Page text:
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J Mol Biol. 2006 Mar 10;356(5):1124-36. Epub 2005 Dec 22.

Individual metal ligands play distinct functional roles in the zinc sensor Staphylococcus aureus CzrA.

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Department of Biochemistry and Biophysics, 2128 TAMU, Texas A&M University, College Station, TX 77843-2128, USA.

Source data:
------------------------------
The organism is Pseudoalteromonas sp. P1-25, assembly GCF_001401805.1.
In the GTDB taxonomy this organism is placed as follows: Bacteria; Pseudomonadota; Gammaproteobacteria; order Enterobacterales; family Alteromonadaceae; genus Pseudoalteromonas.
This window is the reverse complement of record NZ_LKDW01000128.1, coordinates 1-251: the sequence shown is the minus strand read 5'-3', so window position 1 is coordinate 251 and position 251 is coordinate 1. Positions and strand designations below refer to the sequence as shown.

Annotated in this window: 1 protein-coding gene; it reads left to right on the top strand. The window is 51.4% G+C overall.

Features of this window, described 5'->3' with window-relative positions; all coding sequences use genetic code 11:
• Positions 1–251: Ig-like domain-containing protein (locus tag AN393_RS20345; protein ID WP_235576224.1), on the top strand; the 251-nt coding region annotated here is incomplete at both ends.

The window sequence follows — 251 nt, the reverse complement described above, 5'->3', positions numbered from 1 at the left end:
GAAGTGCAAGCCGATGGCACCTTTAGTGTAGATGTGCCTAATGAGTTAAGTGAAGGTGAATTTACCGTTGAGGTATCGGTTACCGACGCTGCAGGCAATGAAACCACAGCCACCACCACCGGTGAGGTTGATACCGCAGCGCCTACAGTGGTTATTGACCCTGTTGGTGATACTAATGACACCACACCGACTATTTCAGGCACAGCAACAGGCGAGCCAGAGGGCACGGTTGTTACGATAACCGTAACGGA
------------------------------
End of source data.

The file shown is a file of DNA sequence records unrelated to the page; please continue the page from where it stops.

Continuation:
Recent studies on metalloregulatory proteins suggest that coordination number/geometry and metal ion availability in a host cytosol are key determinants for biological specificity. Here, we investigate the contribution that individual metal ligands of the alpha5 sensing site of Staphylococcus aureus CzrA (Asp84, His86, His97', and His100') make to in vitro metal ion binding affinity, coordination geometry, and allosteric negative regulation of DNA operator/promoter region binding. All ligand substitution mutants exhibit significantly reduced metal ion binding affinity (K(Me)) by > or =10(3) M(-1). Substitutions of Asp84 and His97 give rise to non-native coordination geometries upon metal binding and are non-functional in allosteric coupling of metal and DNA binding (DeltaG(coupling) approximately 0 kcal mol(-1)). In contrast, His86 and His100 could be readily substituted with potentially liganding (Asp, Glu) and poorly liganding (Asn, Gln) residues with significant native-like tetrahedral metal coordination geometry retained in these mutants, leading to strong functional coupling (DeltaG(coupling) > or = +3.0 kcal mol(-1)). 1H-(15)N heteronuclear single quantum coherence (HSQC) spectra of wild-type and mutant CzrAs reveal that all H86 and H100 substitution mutants undergo 4 degrees structural switching on binding Zn(II), while D84N, H97N and H97D CzrAs do not. Thus, only those variant CzrAs that retain some tetrahedral coordination geometry characteristic of wild-type CzrA upon metal binding are capable of driving 4 degrees structural conformational changes linked to allosteric regulation of DNA binding in vitro, irrespective of the magnitude of K(Me).

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